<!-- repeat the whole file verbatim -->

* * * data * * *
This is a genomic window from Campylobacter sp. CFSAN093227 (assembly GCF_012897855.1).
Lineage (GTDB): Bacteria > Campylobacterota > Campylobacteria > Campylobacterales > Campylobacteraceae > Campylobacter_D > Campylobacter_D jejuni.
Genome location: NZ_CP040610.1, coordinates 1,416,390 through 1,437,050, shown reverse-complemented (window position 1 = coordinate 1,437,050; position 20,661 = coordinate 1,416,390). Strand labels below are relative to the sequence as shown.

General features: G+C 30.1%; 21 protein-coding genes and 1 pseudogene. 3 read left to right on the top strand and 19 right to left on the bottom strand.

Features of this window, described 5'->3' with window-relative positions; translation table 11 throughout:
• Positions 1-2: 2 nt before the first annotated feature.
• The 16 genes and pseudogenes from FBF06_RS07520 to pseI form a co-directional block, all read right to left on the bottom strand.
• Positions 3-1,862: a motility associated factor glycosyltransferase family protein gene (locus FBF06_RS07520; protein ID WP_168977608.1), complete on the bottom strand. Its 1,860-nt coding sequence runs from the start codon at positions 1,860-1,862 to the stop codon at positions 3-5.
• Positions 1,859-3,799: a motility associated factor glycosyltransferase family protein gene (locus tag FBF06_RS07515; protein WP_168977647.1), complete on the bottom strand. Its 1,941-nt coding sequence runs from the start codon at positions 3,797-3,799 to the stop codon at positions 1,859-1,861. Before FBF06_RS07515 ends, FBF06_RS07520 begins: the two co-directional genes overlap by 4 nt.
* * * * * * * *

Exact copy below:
This is a genomic window from Campylobacter sp. CFSAN093227 (assembly GCF_012897855.1).
Lineage (GTDB): Bacteria > Campylobacterota > Campylobacteria > Campylobacterales > Campylobacteraceae > Campylobacter_D > Campylobacter_D jejuni.
Genome location: NZ_CP040610.1, coordinates 1,416,390 through 1,437,050, shown reverse-complemented (window position 1 = coordinate 1,437,050; position 20,661 = coordinate 1,416,390). Strand labels below are relative to the sequence as shown.

General features: G+C 30.1%; 21 protein-coding genes and 1 pseudogene. 3 read left to right on the top strand and 19 right to left on the bottom strand.

Features of this window, described 5'->3' with window-relative positions; translation table 11 throughout:
• Positions 1-2: 2 nt before the first annotated feature.
• The 16 genes and pseudogenes from FBF06_RS07520 to pseI form a co-directional block, all read right to left on the bottom strand.
• Positions 3-1,862: a motility associated factor glycosyltransferase family protein gene (locus FBF06_RS07520; protein ID WP_168977608.1), complete on the bottom strand. Its 1,860-nt coding sequence runs from the start codon at positions 1,860-1,862 to the stop codon at positions 3-5.
• Positions 1,859-3,799: a motility associated factor glycosyltransferase family protein gene (locus tag FBF06_RS07515; protein WP_168977647.1), complete on the bottom strand. Its 1,941-nt coding sequence runs from the start codon at positions 3,797-3,799 to the stop codon at positions 1,859-1,861. Before FBF06_RS07515 ends, FBF06_RS07520 begins: the two co-directional genes overlap by 4 nt.